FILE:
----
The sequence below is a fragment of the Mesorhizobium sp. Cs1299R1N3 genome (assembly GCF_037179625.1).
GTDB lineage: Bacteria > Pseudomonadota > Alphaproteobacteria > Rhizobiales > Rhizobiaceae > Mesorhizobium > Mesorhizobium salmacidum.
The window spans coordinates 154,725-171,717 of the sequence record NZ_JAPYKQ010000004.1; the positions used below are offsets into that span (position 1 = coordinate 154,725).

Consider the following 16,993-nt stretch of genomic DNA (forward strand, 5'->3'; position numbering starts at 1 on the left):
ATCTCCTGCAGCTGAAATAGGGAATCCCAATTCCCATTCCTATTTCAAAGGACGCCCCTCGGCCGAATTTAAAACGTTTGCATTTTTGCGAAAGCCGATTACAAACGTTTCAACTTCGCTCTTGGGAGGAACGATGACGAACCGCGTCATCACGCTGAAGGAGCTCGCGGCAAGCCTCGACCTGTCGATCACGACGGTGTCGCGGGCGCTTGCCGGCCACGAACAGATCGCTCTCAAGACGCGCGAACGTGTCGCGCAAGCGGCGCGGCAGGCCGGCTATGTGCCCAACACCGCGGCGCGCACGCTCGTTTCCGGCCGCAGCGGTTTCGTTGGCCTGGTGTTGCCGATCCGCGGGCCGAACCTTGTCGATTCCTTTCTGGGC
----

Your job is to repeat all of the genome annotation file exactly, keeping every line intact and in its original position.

The sequence below is a fragment of the Mesorhizobium sp. Cs1299R1N3 genome (assembly GCF_037179625.1).
GTDB lineage: Bacteria > Pseudomonadota > Alphaproteobacteria > Rhizobiales > Rhizobiaceae > Mesorhizobium > Mesorhizobium salmacidum.
The window spans coordinates 154,725-171,717 of the sequence record NZ_JAPYKQ010000004.1; the positions used below are offsets into that span (position 1 = coordinate 154,725).

Consider the following 16,993-nt stretch of genomic DNA (forward strand, 5'->3'; position numbering starts at 1 on the left):
ATCTCCTGCAGCTGAAATAGGGAATCCCAATTCCCATTCCTATTTCAAAGGACGCCCCTCGGCCGAATTTAAAACGTTTGCATTTTTGCGAAAGCCGATTACAAACGTTTCAACTTCGCTCTTGGGAGGAACGATGACGAACCGCGTCATCACGCTGAAGGAGCTCGCGGCAAGCCTCGACCTGTCGATCACGACGGTGTCGCGGGCGCTTGCCGGCCACGAACAGATCGCTCTCAAGACGCGCGAACGTGTCGCGCAAGCGGCGCGGCAGGCCGGCTATGTGCCCAACACCGCGGCGCGCACGCTCGTTTCCGGCCGCAGCGGTTTCGTTGGCCTGGTGTTGCCGATCCGCGGGCCGAACCTTGTCGATTCCTTTCTGGGC